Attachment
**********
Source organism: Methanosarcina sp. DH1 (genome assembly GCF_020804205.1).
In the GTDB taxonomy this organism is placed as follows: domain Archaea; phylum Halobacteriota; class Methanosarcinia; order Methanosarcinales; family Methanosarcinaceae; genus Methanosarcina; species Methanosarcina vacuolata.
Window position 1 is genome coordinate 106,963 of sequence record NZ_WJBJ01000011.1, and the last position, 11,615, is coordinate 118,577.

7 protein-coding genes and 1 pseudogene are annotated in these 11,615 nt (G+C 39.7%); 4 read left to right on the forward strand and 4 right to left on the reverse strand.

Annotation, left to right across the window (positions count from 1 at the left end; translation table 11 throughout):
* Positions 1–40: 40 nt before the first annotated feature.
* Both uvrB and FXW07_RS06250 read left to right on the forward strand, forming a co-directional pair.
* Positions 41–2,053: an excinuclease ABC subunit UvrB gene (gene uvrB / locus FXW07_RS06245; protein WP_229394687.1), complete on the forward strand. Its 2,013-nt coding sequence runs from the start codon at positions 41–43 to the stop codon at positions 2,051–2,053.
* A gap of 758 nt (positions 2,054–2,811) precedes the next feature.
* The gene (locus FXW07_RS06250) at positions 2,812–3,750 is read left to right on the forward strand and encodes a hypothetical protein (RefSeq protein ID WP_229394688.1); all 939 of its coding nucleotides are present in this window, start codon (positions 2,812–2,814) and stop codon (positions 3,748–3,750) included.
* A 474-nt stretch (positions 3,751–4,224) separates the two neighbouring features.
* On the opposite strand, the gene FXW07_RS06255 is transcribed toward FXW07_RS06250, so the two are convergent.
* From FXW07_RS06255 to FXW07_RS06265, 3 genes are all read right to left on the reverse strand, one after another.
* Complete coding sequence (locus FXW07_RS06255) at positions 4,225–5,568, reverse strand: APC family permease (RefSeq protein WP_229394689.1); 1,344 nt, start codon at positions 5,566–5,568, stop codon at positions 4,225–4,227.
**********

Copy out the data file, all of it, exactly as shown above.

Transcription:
Source organism: Methanosarcina sp. DH1 (genome assembly GCF_020804205.1).
In the GTDB taxonomy this organism is placed as follows: domain Archaea; phylum Halobacteriota; class Methanosarcinia; order Methanosarcinales; family Methanosarcinaceae; genus Methanosarcina; species Methanosarcina vacuolata.
Window position 1 is genome coordinate 106,963 of sequence record NZ_WJBJ01000011.1, and the last position, 11,615, is coordinate 118,577.

7 protein-coding genes and 1 pseudogene are annotated in these 11,615 nt (G+C 39.7%); 4 read left to right on the forward strand and 4 right to left on the reverse strand.

Annotation, left to right across the window (positions count from 1 at the left end; translation table 11 throughout):
* Positions 1–40: 40 nt before the first annotated feature.
* Both uvrB and FXW07_RS06250 read left to right on the forward strand, forming a co-directional pair.
* Positions 41–2,053: an excinuclease ABC subunit UvrB gene (gene uvrB / locus FXW07_RS06245; protein WP_229394687.1), complete on the forward strand. Its 2,013-nt coding sequence runs from the start codon at positions 41–43 to the stop codon at positions 2,051–2,053.
* A gap of 758 nt (positions 2,054–2,811) precedes the next feature.
* The gene (locus FXW07_RS06250) at positions 2,812–3,750 is read left to right on the forward strand and encodes a hypothetical protein (RefSeq protein ID WP_229394688.1); all 939 of its coding nucleotides are present in this window, start codon (positions 2,812–2,814) and stop codon (positions 3,748–3,750) included.
* A 474-nt stretch (positions 3,751–4,224) separates the two neighbouring features.
* On the opposite strand, the gene FXW07_RS06255 is transcribed toward FXW07_RS06250, so the two are convergent.
* From FXW07_RS06255 to FXW07_RS06265, 3 genes are all read right to left on the reverse strand, one after another.
* Complete coding sequence (locus FXW07_RS06255) at positions 4,225–5,568, reverse strand: APC family permease (RefSeq protein WP_229394689.1); 1,344 nt, start codon at positions 5,566–5,568, stop codon at positions 4,225–4,227.